Democrats are pushing for gun control something fierce. They’ve been beating that drum ever since Parkland, since before we actually knew anything about Parkland, and they’re still beating it. Thanks to their friends in the media, they’re apparently getting a bit of traction on the subject.
Now, some Democrats are citing polling data that shows the public has their back on issues like guns.
Wisconsin Democrats on Monday unveiled their priorities for the fall legislative session, citing strong public support for a number of proposals that have been repeatedly rejected by the GOP-controlled state Legislature.
The Democrats’ priorities include measures to increase regulation of guns in Wisconsin, including a bill to expand background checks and a bill to instate a so-called “red flag law.” Red flag laws allow judges to temporarily revoke gun rights from individuals deemed a danger to themselves or others.
Speaking at a Capitol press conference, Rep. Melissa Sargent, D-Madison, sponsor of the red flag proposal, cited a poll released last month by Marquette University that found 81 percent of Wisconsin residents support the plan.
The poll found similar levels of support for expanding background checks to private, online sales and sales at gun shows in Wisconsin.
“Our government, quite frankly, is broken,” Sargent said, criticizing Republicans for not holding public hearings on the bills. “It’s pretty apparent that the approval ratings of these policies are higher than the approval ratings of most of my Republican colleagues in this building.”
What people like Sargent are forgetting is that support for a policy is an easy thing, especially when it’s a “do you support this, check yes or no” kind of a question. It’s easy to support a policy in a vacuum. However, the question that Sargent needs to ask is whether that support is strong enough to actually matter.
Further, I’m not sure I’d trust the polling on those issues. For example, red flag laws have broad support according to the polls, but a number of states have shot down such proposals when they were asked to vote on them. Support for these laws isn’t nearly as universal as some suggest.
Yet in Wisconsin, let’s assume the number is accurate just for the sake of argument.
The truth is that a lot of people on both sides do actually support the idea of red flag laws. Taking guns away from potentially dangerous people is very alluring for some.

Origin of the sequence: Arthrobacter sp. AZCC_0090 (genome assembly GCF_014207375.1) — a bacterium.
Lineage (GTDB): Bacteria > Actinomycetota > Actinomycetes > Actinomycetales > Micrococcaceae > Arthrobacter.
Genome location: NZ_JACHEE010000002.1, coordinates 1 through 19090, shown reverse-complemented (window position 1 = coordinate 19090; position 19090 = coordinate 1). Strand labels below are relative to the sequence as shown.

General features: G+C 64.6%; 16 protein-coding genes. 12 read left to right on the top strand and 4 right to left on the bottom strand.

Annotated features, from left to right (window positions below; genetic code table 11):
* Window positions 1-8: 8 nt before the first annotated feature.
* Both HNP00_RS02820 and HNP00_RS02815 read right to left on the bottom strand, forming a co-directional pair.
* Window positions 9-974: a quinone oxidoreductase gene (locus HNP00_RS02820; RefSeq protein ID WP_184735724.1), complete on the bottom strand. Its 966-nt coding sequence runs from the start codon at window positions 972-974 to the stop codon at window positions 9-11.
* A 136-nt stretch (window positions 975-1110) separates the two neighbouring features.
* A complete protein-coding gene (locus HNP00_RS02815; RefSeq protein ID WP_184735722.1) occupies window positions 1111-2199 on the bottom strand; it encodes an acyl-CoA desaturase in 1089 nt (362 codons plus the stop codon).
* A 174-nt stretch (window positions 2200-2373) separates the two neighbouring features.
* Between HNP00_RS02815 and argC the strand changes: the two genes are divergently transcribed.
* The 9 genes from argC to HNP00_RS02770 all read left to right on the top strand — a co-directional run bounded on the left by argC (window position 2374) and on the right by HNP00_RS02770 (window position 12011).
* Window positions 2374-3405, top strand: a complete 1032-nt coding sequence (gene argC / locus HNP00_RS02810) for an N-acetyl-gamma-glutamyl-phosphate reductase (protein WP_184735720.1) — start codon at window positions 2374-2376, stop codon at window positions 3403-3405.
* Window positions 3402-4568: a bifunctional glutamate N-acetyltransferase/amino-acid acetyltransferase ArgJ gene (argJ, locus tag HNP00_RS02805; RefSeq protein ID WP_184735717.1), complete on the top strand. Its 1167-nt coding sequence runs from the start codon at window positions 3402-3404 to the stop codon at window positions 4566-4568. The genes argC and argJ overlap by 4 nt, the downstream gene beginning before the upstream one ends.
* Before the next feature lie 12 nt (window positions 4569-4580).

However, how many of those will still vote for someone who opposes those bills?
You see, what I’ve noticed a lot of times is that people may support gun control, but it’s a lukewarm kind of support. It’s not something that will make a person vote for a candidate in and of itself, but it is enough to cost a candidate support. Only the most ardent anti-gunners are willing to side with a candidate primarily due to their stance on the Second Amendment, but the gun-rights crowd uses that issue as the determining factor of who they’ll generally support.
For example, let’s say State Senator John Smith there in Wisconsin is a Republican who is looking to get reelected. He sees the broad support for red flag laws and universal background checks and decides to back them. His thinking is that they’re popular enough, it’ll help his chances.
However, what happens to our hypothetical state senator is that he alienating the gun rights crowd who either votes against him in the primary or just don’t turn out during the general election should he somehow survive the primary. Meanwhile, none of the Democrats or independents he’s trying to woo vote for him because they don’t like his economic policies or something of the sort.
So yeah, 81 percent might back red flag laws or universal background checks, but that doesn’t mean it makes sense for Republican lawmakers to back them. It costs them more than it will ever gain, and until Democrats understand that, they’ll keep making these idiotic claims.
Don’t believe me? Look at how well presidential candidates do when they focus on gun control…and that’s during a Democrat primary, for crying out loud.